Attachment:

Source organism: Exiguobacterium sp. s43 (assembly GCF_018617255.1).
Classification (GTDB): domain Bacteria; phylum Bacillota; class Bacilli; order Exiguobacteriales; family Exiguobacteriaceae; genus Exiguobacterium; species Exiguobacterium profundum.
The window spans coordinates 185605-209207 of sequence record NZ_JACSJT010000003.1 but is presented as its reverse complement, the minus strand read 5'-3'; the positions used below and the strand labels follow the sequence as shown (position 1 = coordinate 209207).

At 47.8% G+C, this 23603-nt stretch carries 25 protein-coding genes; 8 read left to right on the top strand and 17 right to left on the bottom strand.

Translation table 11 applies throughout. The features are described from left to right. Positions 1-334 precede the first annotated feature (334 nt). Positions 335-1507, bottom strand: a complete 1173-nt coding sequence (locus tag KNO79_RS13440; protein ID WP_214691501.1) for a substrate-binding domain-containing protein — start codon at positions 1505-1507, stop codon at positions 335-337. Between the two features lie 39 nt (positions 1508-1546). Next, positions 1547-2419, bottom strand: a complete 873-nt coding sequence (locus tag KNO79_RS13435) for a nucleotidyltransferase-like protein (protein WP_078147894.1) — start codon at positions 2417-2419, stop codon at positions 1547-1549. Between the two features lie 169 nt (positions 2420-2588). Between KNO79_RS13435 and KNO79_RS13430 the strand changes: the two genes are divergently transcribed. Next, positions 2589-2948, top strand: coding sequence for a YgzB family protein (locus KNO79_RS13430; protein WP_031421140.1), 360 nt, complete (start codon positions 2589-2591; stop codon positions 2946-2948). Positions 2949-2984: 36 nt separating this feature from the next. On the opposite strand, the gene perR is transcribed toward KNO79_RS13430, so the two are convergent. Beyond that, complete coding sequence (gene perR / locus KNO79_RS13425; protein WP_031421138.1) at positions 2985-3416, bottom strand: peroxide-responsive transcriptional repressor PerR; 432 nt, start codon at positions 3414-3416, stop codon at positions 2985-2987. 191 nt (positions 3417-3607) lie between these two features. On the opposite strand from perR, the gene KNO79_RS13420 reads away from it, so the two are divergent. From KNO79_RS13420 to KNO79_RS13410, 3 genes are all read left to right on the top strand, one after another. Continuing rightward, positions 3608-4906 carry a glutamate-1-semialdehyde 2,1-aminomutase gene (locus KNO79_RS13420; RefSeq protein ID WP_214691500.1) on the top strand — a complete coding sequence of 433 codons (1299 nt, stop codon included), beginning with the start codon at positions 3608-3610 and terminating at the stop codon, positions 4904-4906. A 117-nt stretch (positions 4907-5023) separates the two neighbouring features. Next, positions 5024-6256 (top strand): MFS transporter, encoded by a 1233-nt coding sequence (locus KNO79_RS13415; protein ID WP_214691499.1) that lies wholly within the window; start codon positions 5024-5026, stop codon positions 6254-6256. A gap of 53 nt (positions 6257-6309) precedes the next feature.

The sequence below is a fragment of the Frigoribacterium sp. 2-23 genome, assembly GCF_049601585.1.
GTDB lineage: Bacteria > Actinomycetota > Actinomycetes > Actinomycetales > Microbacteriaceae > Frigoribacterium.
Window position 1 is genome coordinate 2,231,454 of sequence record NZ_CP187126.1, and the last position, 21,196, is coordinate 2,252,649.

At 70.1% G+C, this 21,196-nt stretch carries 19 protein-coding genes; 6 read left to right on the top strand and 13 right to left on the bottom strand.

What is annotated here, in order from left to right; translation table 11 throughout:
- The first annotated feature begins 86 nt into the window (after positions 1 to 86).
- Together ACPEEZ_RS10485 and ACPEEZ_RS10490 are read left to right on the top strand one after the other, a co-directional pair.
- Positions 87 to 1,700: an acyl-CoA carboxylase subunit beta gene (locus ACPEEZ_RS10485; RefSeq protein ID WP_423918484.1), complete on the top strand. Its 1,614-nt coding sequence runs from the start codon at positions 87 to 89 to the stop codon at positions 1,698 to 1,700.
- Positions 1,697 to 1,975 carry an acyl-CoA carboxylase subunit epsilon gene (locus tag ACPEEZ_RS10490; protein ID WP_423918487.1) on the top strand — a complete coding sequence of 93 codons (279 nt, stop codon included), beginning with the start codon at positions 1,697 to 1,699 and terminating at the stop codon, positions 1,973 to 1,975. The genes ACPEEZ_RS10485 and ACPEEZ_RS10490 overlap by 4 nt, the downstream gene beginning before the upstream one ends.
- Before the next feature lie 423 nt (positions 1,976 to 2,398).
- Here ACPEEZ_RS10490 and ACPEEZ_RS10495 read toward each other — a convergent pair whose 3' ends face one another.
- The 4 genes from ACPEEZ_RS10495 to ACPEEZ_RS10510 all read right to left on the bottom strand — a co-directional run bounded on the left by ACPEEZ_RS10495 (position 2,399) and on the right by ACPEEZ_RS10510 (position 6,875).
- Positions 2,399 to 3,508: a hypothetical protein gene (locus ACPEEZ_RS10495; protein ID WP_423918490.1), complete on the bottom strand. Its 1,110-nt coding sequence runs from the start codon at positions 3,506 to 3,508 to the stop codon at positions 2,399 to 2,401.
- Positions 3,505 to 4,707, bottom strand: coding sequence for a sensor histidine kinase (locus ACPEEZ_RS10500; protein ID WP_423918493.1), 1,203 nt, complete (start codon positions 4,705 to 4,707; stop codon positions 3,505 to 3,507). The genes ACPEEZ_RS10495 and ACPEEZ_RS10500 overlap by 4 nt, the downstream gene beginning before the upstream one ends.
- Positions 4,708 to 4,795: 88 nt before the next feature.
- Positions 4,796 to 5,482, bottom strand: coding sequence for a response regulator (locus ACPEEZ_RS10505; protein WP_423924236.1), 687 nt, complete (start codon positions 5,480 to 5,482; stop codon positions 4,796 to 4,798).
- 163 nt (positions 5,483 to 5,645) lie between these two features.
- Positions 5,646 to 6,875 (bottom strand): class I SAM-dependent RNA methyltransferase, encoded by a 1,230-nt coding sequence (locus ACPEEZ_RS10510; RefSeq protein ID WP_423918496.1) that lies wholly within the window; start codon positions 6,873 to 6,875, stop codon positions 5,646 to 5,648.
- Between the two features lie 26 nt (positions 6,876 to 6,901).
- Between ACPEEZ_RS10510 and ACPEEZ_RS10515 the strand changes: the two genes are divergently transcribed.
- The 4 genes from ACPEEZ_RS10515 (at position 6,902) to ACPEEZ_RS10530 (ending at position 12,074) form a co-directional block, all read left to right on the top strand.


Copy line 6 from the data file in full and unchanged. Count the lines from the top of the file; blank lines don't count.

The sequence below is a fragment of the Frigoribacterium sp. 2-23 genome, assembly GCF_049601585.1.